When Dr. King looked and the racial tension, political division, and the separation of the church I think he would be saddened.  I think that he would be saddened by the fact that the the civil rights movement that he led has become less of a movement and more of a business.   I think that through his sadness Dr. King would have a message for us, that message would come in three parts.  First, I think that he would have a message for the black community, then I think he would have a message for those outside the black community, and finally, I think that he would have a message for the church.  In his message to the black community, I think Dr. King would try to get us to be introspective.  He would be saddened by the state of the black family.  At the time of his death the number of single-parent households in the United States was less than 30%, today it is around 75%.  I think that Dr. King would remind us of the importance of the intact family.  I think that he would encourage us to strive to be better at building and promoting the family.  I think that he would tell us to continue to keep a watchful eye out for injustice, racial prejudice, and discrimination, and call it out when we see it, but he would also tell us to be careful not to overstate the issue because if everything is racist and sexist, then nothing is.  Dr. King would tell us to continue to work hard and strive for excellence and to teach the next generation to do the same.  He would tell us when we fail don’t make excuses but get up and try even harder.  He would tell us if someone says that you cannot do something because of any reason including your race, work had to prove them wrong.  I also think that Dr. King would tell us not to be quick to take offense, to assume good intentions until given a reason not to.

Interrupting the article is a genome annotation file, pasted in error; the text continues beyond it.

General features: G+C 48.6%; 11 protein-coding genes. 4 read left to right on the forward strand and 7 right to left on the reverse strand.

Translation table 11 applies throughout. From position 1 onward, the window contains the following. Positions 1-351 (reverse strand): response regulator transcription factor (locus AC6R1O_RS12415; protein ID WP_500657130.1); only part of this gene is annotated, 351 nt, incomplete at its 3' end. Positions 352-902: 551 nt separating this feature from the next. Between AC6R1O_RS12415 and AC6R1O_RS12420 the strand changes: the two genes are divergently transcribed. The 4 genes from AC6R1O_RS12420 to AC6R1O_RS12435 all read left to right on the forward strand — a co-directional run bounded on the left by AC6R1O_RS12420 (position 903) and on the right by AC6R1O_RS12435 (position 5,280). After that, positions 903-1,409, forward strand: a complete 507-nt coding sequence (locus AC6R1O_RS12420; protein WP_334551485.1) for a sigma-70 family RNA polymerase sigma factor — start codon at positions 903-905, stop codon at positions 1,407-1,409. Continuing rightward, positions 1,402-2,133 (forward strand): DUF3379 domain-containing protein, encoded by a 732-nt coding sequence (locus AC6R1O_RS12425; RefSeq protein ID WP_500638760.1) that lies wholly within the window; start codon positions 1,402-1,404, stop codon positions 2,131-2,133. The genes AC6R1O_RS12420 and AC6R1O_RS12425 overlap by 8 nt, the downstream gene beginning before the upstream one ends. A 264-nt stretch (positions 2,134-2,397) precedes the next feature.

To people outside the black community, I think Dr. King would say listen to the experience that black people say that they have and assume that it is valid.  The black experience is not your experience it’s different, but it is real.  The feeling that a black man feels when being pulled over by a police officer is different than what you experience.  The experience and the fears of a black women raising children, especially male children are different, but it is real.  Dr. King would encourage you to listen to these experiences and not be dismissive of them.  I think that Dr. King would also say that you are not guilty of the sins of your forefathers.  I think that he would tell you that even if you are the descendants of former slave owners, their sins are not your sins and you need not carry guilt for them.  Finally, I think that Dr. King would acknowledge to you that race relations have come a long way, but there is still a road to be traveled, he would encourage you to be a partner in making what is good even better.